By Coen Lammers in Doha
Footballers from Saudi Arabia, and to a lesser extent from Tunisia and Morocco, have given the FIFA World Cup and the Arab world a much-needed boost of genuine football fever.
After the abysmal failure of the home team of Qatar in the opening game and the lack of real football culture or passion in the Gulf emirate, the tournament struggled to capture the imagination of the locals.
Instead, the 2022 World Cup seemed to operate in an artificial bubble between the eight magnificent stadiums, expensive hotels and FIFA Fan Fest with fans busing through bubbles and little soccer-related hype flooding the streets like other big football events
That all changed when Salem Al-Dawsari scored a stunning game-winner against Argentina to create arguably the biggest upset in World Cup history.
Never mind that Saudi Arabia was until recently engaged in a Cold War with Qatar and imposed a four-year blockade of the peninsula over its ties to Iran and Al Jazeera’s coverage of other Arab states.
But all that seemed forgotten when their Arab cousins brought unprecedented glory to the region.
Suddenly green Saudi flags were hanging from cars everywhere, not unlike the Samoan flags around New Zealand after their famous England rugby league victory.
In the shadow of Saudi Arabia, an unannounced Tunisian side battled to a hard-earned draw with the classy Danes, before Morocco scored the same result against Croatia, the 2018 finalists, to add the icing on the Arab cake.
Like the South African fans who rallied behind Ghana’s successful 2010 World Cup team, Qataris and other Arab workers now have something to celebrate.
Strong results in early games keep Arab play-off hopes alive and local interest to create some much-needed Arab excitement and possibly replicate Russia’s World Cup fairy tale four years ago.
Few in the soccer world will argue that awarding the World Cup to an Arabian Gulf country with no soccer history was a mistake, even according to former FIFA chief Sepp Blatter, the man who presided over this decision.
In addition to well-documented human rights issues for workers, the LGBTQ community, and women in this country, soccer-related considerations about Qatar’s size, population, extreme weather, and lack of passion for soccer they should have been enough to select a country with true football genealogy.
Yet twelve years later, the next generation of FIFA administrators are trying to make the most of this historic brain explosion, so they can put the Doha headaches behind them. Boycotting Qatar or trying to back out of their commitment was simply never an option, as Qatar poured over $300 billion into this tournament and legal battles may have bankrupted the sport for generations.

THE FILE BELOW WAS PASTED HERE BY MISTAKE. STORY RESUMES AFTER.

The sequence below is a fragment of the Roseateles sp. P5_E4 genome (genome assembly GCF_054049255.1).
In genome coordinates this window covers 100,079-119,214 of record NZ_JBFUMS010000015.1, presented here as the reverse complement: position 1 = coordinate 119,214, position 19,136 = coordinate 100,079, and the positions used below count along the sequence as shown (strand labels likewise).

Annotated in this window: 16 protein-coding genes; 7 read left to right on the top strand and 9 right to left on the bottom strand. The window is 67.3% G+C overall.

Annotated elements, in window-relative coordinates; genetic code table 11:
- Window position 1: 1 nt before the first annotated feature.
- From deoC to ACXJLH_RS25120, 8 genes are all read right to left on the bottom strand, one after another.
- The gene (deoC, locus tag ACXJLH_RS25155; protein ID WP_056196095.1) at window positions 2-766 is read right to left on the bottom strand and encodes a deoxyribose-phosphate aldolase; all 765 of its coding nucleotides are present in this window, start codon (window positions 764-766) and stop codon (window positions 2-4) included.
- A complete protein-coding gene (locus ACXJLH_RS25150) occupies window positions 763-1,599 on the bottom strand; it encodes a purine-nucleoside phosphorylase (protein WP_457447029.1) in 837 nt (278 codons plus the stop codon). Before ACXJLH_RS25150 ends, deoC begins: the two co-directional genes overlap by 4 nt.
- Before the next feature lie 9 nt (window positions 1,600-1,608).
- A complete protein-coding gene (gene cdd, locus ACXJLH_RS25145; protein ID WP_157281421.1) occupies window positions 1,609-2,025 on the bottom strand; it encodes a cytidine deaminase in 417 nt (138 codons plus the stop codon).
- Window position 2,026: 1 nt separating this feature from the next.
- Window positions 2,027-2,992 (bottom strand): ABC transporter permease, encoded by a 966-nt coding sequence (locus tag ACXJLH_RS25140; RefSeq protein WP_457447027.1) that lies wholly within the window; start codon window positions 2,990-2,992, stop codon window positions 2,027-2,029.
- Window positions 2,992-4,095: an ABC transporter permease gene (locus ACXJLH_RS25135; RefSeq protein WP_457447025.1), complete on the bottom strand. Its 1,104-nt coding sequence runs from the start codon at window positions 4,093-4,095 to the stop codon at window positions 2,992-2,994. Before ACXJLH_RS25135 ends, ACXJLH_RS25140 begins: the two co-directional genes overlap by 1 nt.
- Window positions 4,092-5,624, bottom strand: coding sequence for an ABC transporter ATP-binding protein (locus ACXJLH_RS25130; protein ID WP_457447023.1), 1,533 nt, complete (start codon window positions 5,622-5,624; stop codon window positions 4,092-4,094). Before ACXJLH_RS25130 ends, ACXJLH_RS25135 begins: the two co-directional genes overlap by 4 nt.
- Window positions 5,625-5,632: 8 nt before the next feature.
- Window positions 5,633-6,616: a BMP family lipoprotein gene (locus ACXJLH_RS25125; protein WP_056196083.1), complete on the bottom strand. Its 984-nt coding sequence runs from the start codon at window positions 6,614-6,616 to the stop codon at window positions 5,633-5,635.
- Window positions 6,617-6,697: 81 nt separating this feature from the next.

FIFA may have avoided financial ruin, but critics argue that soccer’s world body has instead been morally bankrupt by failing to take a tougher stance against pressure from Qatar, which may indirectly undermine the current and future FIFA campaigns around inclusion and human rights.
The main challenge that FIFA officials have been dealing with is that the Qataris simply don’t care if FIFA or anyone else approves or likes them. They clearly want to show off their wealth and their shiny soccer toy, complete with eight spectacular stadiums, state-of-the-art infrastructure, and super-efficient transportation systems, but they don’t seem particularly interested in pandering to the outside world, or even pretending to. to do it
There’s a lot to admire about the 2022 World Cup, where fans move quickly on the endless line of trains and buses to fantastic places, as well as the new digital technology that delivers tickets to your phone right as you step outside the stadium gate. , to avoid resale. There was a lot of concern among fans and organizers as to whether the technology could cope with the large number of fans, but it has worked well so far. Fingers crossed the wifi doesn’t crash with tens of thousands lining up.
Qatar’s gas funds have created impressive facilities and gimmicks, but one has to wonder how much the locals are really interested in football, judging by the large gaps in officially sold-out stadiums. According to organizers, most of the tickets were bought by Qataris, at a fraction of the price international fans had to pay, but that open invitation for many locals is still clearly not enough to jump into their cars and drive to the stadium.
Hopefully, the Arab successes can get a few more locals with match tickets excited about the tournament.
Empty seats are a huge source of frustration for other fans who are desperate to buy more tickets, but only find the Sold Out sign on the ticketing website.
Football fans are left wandering the streets of Doha looking for other groups to hang out with, but missing are the traditional tournament scenes of squares, parks or beer gardens packed with chanting football fans.
Those willing to pay a small fortune for a beer crowd into the few overpriced bars at the Marriot or Crown Plaza to talk soccer with fans from other nations or practice their chants.
The traditional hordes of Dutch, Danish, German and English fans are conspicuously missing from the streets and stadiums as many Europeans chose to bypass the controversial host country.
That vacuum is now filled by tens of thousands of Moroccans and Tunisians, who are showing their Arab cousins in the Gulf how to rock a stadium and root for their team. And after the stunning Saudi victory, many of their fans may decide to cross the border for a friendly invasion of their regional rival to witness their team pursue more history.
The first World Cup in the Arab world was always going to be different, but few would have expected the Arab teams to claim the limelight on the pitch as well.
* Coen Lammers will attend the FIFA World Cup in Qatar for Radio New Zealand. Qatar will be the sixth FIFA World Cup he has covered.